It is in this place of balance, of limitless possibility, of undiscovered potential that magic and initiation are possible. The Seeker of the Mysteries has access to all that Is, Was, and Will Be.
Cultures from all over the globe have expressed this concept in a myriad of ways. Some embrace it, and some fear it. The Keeper of these Mysteries is most often viewed as a devil, demon, whore, or hag, but sometimes they are known as the Master, Light Bearer, Psychopomp, Key Holder. (Sometimes they are both loved and feared, for the Mysteries that illuminate and set the soul aflame can also consume one with madness if not grounded and tempered.) Hekate and Hermes both held this role in ancient Greece. In Africa (and African-diaspora) religions we see Legba/Elegua (and several others) as well as Pomba Gira. Odin was honored at crossroads in parts of Denmark and elsewhere in the Norse world.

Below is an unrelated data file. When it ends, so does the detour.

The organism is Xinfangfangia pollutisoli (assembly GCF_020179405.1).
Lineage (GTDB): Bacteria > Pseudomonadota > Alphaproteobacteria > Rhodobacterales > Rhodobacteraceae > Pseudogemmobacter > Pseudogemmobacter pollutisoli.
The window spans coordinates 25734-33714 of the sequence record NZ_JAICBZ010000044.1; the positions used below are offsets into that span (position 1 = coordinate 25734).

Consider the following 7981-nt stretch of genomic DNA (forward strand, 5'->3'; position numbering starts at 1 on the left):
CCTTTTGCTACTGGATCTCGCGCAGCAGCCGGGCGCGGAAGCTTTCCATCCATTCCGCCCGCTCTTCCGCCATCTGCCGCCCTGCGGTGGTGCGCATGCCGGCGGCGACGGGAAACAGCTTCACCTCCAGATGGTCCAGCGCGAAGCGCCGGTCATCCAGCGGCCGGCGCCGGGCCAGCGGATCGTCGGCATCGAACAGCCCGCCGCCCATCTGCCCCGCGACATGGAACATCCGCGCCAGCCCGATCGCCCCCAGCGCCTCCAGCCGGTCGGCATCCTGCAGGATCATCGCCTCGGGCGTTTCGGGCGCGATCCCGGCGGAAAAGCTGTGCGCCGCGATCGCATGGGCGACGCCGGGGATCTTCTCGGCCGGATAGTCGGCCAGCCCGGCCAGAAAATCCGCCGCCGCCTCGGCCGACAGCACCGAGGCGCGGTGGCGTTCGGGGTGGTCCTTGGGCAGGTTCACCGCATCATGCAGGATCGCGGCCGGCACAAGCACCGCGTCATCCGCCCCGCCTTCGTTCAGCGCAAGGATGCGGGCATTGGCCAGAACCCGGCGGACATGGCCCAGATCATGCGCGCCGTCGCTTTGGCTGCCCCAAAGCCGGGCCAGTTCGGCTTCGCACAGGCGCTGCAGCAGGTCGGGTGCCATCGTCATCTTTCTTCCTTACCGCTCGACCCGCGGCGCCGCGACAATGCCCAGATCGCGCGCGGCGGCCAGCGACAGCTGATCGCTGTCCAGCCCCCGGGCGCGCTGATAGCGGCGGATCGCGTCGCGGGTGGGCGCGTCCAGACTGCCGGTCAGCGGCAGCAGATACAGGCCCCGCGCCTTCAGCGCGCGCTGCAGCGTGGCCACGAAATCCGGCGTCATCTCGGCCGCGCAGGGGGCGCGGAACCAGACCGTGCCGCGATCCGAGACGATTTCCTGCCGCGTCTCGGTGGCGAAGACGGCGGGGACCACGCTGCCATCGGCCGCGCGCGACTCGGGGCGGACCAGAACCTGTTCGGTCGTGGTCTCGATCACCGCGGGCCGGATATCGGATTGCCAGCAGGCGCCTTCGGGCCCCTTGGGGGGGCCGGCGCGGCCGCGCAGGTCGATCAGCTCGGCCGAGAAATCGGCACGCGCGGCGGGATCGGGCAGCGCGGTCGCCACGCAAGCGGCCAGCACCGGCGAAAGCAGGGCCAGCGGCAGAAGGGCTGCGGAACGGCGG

Folklore holds that rulers, dancers, musicians, artists, and merchants — just to name a few — have all made deals with the Devil at the crossroads to increase their talents, fame, power, and fortune. Perhaps the truer tale is that these intrepid (or desperate) seekers quested for mastery of their natural gifts. They may have come away changed by their initiation, startled by the Keeper they encountered there, but their work was fueled by Cunning Fire after they had gone down to those crossroads.
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